More than 80 tablet computers were shown at the four-day International Consumer Electronics Show, and one expert predicted that some of them won't last beyond the event.
So which tablets have the best chances of surviving through 2011?
Computerworld asked several analysts to weigh in on which devices are the ones to watch. Most would only list six machines, including the already announced Cius from Cisco Systems and Research In Motion's BlackBerry Playbook. At CES, it was learned that Verizon Wireless will carry the Cius on its LTE network and Sprint-Nextel will carry the Playbook on its WiMax network.
Here are some of the factors that will come into play in the flooded tablet market:
Price: Price will obviously make a major difference to buyers, although nearly all the products announced at CES didn't come with price tags. Most tablets today range in price from $400 to $650, with the Apple iPad starting at $499 for the Wi-Fi only model. (iPads that also offer 3G connectivity start at $629.) Some vendors said that in order to be competitive they would need to come in below current prices.
Screen size: Consumers and business users seem most attracted to tablets with 10-inch screens -- a fact that's evident because of the popularity of the 9.7-inch iPad, noted Ken Dulaney, an analyst at Gartner. But the 7-inch Galaxy Tab has done fairly well since its November introduction in the U.S., so it's not clear that 10 inches is the only ideal size.
Platform: Google's Android operating system was hot at CES, and its latest version -- Android 3.0, also known as Honeycomb -- will run on upcoming machines, including Motorola's Xoom, LG's G Slate and an as yet unnamed device from Toshiba. All of those devices will have screens that are 10 inches, or nearly 10 inches, in order to handle the higher resolution displays that Honeycomb is intended to support. Honeycomb tablets are judged by many experts to be the ones most likely to compete with the next-generation iPad for screen image clarity and size.
User interface and apps: Having plenty of apps to buy from an online store such as Apple's App Store as well as a quick and simple user tablet interface rank high in buyer's minds, Dulaney said. But other experts have argued that once more than 100,000 apps become available, including those in the Android Market, it may not matter how many apps a tablet platform supports. What will matter is whether a handful of specific mission-critical applications are available for a given device; that will be especially important to workers who want office productivity capabilities, such as the ability to create and edit documents and spreadsheets.
Advertising: The big unknown for the upcoming tablets is how well they will be promoted. Apple has experienced huge success with its ads on TV and in other media, and it also won in the first-to-market category, having launched the iPad last April. As soon as most of the CES-announced tablets are on the market, Apple will have launched a second-generation iPad, probably one with new features, such as two cameras for video chat.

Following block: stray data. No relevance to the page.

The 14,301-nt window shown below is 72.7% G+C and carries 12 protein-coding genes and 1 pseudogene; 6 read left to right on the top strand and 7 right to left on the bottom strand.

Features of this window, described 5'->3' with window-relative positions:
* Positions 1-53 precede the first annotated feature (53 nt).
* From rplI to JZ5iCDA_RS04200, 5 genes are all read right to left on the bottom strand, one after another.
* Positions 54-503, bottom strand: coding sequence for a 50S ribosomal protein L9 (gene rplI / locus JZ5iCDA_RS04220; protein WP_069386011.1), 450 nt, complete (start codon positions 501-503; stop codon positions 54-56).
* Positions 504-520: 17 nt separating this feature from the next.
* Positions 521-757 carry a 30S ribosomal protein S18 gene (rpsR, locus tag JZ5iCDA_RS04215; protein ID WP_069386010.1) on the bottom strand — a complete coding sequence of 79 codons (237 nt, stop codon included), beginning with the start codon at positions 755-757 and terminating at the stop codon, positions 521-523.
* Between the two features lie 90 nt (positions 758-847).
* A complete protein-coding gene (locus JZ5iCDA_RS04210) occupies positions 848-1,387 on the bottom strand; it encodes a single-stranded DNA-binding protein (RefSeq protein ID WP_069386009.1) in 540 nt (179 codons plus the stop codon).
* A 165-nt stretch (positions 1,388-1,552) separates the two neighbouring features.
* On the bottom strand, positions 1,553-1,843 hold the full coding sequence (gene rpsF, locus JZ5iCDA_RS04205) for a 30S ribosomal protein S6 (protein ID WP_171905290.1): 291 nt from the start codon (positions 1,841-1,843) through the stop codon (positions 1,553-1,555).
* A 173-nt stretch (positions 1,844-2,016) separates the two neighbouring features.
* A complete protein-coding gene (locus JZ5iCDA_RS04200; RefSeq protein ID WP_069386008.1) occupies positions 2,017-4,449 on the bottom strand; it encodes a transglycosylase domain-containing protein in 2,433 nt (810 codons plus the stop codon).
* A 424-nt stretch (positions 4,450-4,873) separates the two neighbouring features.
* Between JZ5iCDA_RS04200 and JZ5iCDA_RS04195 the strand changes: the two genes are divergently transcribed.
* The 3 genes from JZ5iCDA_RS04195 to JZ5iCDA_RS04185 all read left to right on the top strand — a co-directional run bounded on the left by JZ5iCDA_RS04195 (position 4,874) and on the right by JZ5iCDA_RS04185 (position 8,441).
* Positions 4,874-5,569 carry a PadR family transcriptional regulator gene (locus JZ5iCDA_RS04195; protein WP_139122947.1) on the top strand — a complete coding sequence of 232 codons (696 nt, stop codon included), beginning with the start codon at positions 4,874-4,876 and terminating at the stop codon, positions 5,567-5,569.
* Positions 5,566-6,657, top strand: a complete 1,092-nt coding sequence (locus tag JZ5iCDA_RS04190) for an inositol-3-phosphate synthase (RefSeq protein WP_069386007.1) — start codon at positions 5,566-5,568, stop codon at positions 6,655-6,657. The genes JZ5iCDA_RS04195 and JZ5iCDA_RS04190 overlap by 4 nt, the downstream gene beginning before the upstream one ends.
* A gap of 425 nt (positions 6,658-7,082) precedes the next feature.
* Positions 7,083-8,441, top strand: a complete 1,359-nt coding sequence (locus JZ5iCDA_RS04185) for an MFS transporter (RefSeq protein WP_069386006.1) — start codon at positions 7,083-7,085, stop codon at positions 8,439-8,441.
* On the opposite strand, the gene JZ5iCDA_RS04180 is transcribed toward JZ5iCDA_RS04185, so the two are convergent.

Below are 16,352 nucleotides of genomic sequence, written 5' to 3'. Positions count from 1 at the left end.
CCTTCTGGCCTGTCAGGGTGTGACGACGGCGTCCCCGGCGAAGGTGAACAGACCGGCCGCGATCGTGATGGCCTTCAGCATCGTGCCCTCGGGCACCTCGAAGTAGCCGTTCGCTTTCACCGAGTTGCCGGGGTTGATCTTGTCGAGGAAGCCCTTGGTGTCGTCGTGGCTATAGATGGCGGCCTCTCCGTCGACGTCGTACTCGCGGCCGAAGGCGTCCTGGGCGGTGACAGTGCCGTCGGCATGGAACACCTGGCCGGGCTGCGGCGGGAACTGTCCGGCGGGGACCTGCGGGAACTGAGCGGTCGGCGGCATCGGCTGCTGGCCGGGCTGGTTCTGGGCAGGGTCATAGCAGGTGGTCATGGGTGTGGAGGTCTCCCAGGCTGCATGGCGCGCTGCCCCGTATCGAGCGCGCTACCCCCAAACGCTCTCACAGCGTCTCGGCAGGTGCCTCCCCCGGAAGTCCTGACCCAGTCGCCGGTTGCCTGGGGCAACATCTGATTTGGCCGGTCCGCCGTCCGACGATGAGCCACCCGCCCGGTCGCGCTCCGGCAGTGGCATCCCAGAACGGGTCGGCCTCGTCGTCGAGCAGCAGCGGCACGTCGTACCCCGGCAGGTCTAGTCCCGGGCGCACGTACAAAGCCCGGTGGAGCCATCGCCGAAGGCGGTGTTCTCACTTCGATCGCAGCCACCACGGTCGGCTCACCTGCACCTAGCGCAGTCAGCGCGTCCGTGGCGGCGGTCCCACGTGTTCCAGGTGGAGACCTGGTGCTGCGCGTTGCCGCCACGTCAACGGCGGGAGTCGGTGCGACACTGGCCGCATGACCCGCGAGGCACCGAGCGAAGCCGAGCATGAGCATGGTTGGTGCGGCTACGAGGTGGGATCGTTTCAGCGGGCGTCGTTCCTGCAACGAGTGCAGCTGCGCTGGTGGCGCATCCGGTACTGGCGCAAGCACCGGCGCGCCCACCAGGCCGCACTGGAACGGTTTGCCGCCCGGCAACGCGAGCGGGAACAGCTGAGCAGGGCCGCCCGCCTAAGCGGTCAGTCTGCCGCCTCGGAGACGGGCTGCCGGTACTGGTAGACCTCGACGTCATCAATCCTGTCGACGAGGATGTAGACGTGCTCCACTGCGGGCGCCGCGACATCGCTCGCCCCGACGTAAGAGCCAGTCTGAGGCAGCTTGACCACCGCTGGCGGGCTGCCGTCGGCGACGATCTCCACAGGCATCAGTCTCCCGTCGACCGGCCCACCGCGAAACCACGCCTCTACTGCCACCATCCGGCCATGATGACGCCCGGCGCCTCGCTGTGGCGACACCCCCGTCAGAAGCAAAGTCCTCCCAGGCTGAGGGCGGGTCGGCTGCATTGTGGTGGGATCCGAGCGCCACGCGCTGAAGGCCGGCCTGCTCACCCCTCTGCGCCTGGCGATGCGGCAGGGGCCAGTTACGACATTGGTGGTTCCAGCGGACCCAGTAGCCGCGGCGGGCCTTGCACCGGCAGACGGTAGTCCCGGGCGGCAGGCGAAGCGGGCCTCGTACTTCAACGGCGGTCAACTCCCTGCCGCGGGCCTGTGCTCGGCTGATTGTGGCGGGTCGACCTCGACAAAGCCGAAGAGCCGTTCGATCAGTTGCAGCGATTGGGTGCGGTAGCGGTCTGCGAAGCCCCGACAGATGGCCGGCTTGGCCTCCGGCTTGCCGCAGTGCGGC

The Apple brand, with its reputation for design and quality, speaks volumes about the intangible value of a brand, analysts noted. Behind a brand and image lie a whole range of factors that will matter, including a manufacturer's reputation for support and maintenance (or replacement) of its devices as well as a vendor's ability to quickly distribute its products to retailers, either through wireless carriers' stores or other venues.
With all these criteria in mind, here are 11 tablets from CES to watch in 2011:
BlackBerry Playbook: RIM's 7-inch tablet is the first to run on Sprint's WiMax network, but a W-Fi-only version is expected. It features the QNX Neutrino operating system that RIM acquired last year. RIM officials were quick to point out that, unlike the larger, heavier iPad, it's possible to hold the Playbook in one hand and pocket it easily.
Galaxy Tab: At CES, Samsung showed the same 7-inch Galaxy Tab body that is already on the market, but it said that a Wi-Fi-only version is on the way, as is a version for Verizon's LTE network. It seems clear that the newer versions will still run Android 2.2, not Version 3.0. Galaxy Tabs today sell for $400 to $650, depending on the carrier, and they only come with cellular connectivity, not Wi-Fi. Analysts believe a Wi-Fi-only version will be a big hit with customers who don't want to commit to a cellular plan.
Cisco Cius: This device was announced last year, and Cisco says it will have a strong enterprise orientation. Verizon will be the first to carry the Cius in the U.S. this spring. Cisco's tablet will have a 7-inch screen and will offer Wi-Fi connectivity, and it will include tools to help corporate IT shops prevent unwanted uses. Some analysts said that the fact that the Cius has a business focus will lead to strong sales, but others disagreed and said the Cius won't be able to compete with more popular consumer devices like the iPad, which people also want to use at work.